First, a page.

"My data’s now stored in 'the cloud,’ right?"
"Yes - but do you really understand what that means?"
"Yes. ... No ... It’s 'up there’ some place, right? Is 'the cloud’ a real place or is it an imaginary one?"
.. and therein lies the tale.
Computers process data and turn it into information. They must store the data/information that they process/create someplace. One of the first technological leaps with large computer systems was changing the method of input from punch cards to keyboard terminals. We called the large computers mainframes, and they stored the data on magnetic tape, large disks and drums. Users used the keyboard terminals for input and to view and analyze the data.
When personal computers arrived in the late 1970s and early '80s, they acted as little mainframes, doing all the processing and storing of data locally. They first used cassette tape as a storage medium, then removable floppy diskettes, which held between 140,000 and 320,000 characters. Finally, large hard disk drives arrived, and grew from early small capacities of around 1 million characters (10 MB) through to many billions of characters (500 GB) to multiple trillions of characters (2 TB). Storage has gotten bigger in capacity, smaller in physical size, and much, much cheaper.
Yet even with the breakthroughs in storage cost, capacity and size, there are still issues. We needed to share data with others; that led to networking and file servers, very high capacity disks that could be shared by groups. Businesses have dealt with these problems and today, they often use mainframes as their central servers.
What has, however, become a recent phenomena is multiple devices (desktop computer, laptop, tablet, smartphone) and users' desire to access data from all of their devices from anywhere. When there were only desktops and laptops, a user could carry around USB drives with reasonable certainty that they could be plugged into any computer and the information used.
There were, however, other approaches. One of the early services to store information on the Web was Hotmail, which was, at first, an independent operation and was then acquired by Microsoft. This service allowed users to keep their email processing online, rather than relying on programs such as Outlook or Eudora to bring mail from servers to local PCs. The Web-based service provided space for the storage of mail as well as mail-processing tools - and it was free. Yahoo Mail soon followed and, eventually, Google’s Gmail.
Announcement: We Have Moved to the CloudYahoo added chat facilities and space to store photos. Other similar services emerges. And most of us didn’t stop to consider just where our mail actually was or where we were chatting. Without even knowing it, we had moved into the cloud! (Learn more about what that means in The 5 Ways Cloud Technology Will Change the IT Landscape.)
Google soon added other functionalities to its services, lumping word processing and spreadsheets (and later presentation software) under the umbrella of Google Docs (now Google Drive). The advent of smartphones and tablets added some urgency to the cloud movement, because these devices didn't provide a lot of options in terms of moving data. Apple’s iCloud, introduced in 2011, added elegance to the process automation and automatic uploading of predetermined files. Amazon entered the fray even earlier, starting its own cloud service in 2002. Even more recently, DropBox gained significant market share at a rapid pace.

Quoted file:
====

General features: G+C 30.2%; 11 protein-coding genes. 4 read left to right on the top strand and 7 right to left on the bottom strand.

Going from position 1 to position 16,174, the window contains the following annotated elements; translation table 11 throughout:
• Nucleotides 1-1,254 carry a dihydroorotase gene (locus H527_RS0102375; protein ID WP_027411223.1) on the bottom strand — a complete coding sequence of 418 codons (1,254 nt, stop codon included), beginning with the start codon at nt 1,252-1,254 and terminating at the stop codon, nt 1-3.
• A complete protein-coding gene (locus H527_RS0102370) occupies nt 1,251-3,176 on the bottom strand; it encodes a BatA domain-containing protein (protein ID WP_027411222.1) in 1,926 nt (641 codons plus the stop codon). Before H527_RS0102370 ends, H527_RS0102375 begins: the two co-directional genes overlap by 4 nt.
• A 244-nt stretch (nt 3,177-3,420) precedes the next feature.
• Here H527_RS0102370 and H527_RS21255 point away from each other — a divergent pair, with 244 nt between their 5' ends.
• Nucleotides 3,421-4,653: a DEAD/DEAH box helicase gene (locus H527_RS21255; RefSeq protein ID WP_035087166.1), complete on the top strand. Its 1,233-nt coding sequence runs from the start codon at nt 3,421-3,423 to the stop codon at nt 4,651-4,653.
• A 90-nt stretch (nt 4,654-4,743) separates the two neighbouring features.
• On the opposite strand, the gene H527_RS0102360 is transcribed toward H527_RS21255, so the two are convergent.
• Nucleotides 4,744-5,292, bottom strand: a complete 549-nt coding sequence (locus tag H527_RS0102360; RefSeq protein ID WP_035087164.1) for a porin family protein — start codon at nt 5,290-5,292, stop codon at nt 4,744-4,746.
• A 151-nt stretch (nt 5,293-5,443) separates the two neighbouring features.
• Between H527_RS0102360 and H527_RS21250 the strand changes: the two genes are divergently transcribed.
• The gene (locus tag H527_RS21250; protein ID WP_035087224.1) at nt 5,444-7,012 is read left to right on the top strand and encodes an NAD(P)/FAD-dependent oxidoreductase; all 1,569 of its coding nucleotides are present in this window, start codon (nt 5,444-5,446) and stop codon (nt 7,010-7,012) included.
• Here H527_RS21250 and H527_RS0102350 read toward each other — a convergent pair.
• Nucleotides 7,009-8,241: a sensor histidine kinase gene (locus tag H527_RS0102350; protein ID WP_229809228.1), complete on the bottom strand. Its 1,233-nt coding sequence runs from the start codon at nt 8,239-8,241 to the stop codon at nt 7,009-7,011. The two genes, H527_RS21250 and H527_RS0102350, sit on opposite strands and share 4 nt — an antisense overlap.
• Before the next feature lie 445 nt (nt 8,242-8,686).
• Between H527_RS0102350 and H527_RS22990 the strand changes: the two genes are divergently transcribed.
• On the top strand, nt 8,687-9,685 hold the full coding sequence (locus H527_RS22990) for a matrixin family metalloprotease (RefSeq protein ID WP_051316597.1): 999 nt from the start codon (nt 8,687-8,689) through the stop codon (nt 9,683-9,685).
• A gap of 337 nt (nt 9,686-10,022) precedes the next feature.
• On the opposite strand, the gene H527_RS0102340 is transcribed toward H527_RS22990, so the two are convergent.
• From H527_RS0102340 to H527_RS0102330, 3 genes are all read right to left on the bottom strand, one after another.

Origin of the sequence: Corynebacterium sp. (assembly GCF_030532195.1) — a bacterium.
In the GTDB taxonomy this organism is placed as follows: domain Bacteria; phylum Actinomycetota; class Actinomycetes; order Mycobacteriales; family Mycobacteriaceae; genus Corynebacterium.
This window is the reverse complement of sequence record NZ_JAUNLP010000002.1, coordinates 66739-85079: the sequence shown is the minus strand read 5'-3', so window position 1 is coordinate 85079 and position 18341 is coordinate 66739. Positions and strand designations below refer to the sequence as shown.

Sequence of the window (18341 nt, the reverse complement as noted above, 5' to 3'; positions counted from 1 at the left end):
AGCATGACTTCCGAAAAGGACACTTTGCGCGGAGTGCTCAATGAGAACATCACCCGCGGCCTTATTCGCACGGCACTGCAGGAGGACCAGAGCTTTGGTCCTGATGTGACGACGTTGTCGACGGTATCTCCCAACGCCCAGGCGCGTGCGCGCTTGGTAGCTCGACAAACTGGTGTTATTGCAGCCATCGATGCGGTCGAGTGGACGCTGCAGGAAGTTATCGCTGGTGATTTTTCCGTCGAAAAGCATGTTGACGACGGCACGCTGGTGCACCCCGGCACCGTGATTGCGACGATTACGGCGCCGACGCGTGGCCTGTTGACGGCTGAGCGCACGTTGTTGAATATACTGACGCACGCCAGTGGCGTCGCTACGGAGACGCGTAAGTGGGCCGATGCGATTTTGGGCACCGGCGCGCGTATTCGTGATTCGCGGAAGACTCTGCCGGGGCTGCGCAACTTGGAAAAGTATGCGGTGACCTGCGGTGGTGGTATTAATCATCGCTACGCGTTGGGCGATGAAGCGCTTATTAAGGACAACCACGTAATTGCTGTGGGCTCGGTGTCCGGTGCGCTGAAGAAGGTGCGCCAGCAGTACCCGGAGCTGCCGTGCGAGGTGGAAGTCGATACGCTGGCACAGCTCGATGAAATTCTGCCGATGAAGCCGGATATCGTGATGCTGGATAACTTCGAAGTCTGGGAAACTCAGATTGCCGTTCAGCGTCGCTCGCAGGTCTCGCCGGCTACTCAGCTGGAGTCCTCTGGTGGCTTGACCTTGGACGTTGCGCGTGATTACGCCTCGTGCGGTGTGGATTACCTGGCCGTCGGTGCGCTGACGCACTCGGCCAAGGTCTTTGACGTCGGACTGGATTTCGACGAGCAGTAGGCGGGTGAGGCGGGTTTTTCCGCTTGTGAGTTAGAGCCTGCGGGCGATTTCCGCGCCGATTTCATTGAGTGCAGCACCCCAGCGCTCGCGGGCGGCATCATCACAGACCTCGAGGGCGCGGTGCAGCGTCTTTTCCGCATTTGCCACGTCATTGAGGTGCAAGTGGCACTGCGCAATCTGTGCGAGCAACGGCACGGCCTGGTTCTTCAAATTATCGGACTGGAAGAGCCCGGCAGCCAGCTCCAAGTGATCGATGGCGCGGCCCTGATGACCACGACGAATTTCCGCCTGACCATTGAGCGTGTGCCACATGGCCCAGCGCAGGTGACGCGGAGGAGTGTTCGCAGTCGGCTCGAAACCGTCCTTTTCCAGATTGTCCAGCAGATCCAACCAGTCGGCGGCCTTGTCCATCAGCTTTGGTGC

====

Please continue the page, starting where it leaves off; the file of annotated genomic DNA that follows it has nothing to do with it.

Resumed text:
A user could use any of these services at low or no cost. All of a sudden, we were all in the cloud, a fuzzy amorphous place that held our data in some unworldly digital corral - at least that’s how it is portrayed and how it feels to most of us.
The reality is that our data is stored on servers in massive data centers throughout the country, data centers maintained by Microsoft, Apple, Amazon, Google, and many others.
Where Things Get CloudyWhen we hear about the cloud, what we hear most are about its promise. It provides better interconnectivity and access, it's often less expensive for businesses and it requires much less hardware. But there are a few dark clouds on cloud computing's bright horizon too. The New York Times recently ran a two-part series pointing out environmental problems caused by the humongous data centers that make the cloud work. Writer James Glanz points to large-scale - and often wasteful - energy consumption and air pollution.
Of course, as pointed out in an InformationWeek rebuttal article by Charles Babcock, many of these difficulties are eliminated in new data centers with state-of-the-art energy management systems and more judicious use of diesel back-up power systems. Even so, this is not a problem that's been entirely resolved in all data centers.
For example, when Microsoft purchased a 75-acre site in Quincy, Washington, for a data center in 2006, the community saw it as a boon to the area, at least at first. But the bloom soon came off the rose and, as Glanz tells it, "the gee-whiz factor of such a prominent, high-tech neighbor wore off quickly." First, the community tackled the company about 40 giant diesel generators at the facility, which Microsoft had installed for backup power. Community members worried about their proximity to an elementary school.
Then, Microsoft went head-to-head with the local utility provider by proceeding to waste millions of watts of electricity in an effort to erase a $210,000 penalty it owed for overestimating its power use.
A Microsoft spokeswoman said the episode was "a one-time event that was quickly resolved," but the problems reveal a tug-of-war that's likely to continue as data centers get bigger and appear more place across the country.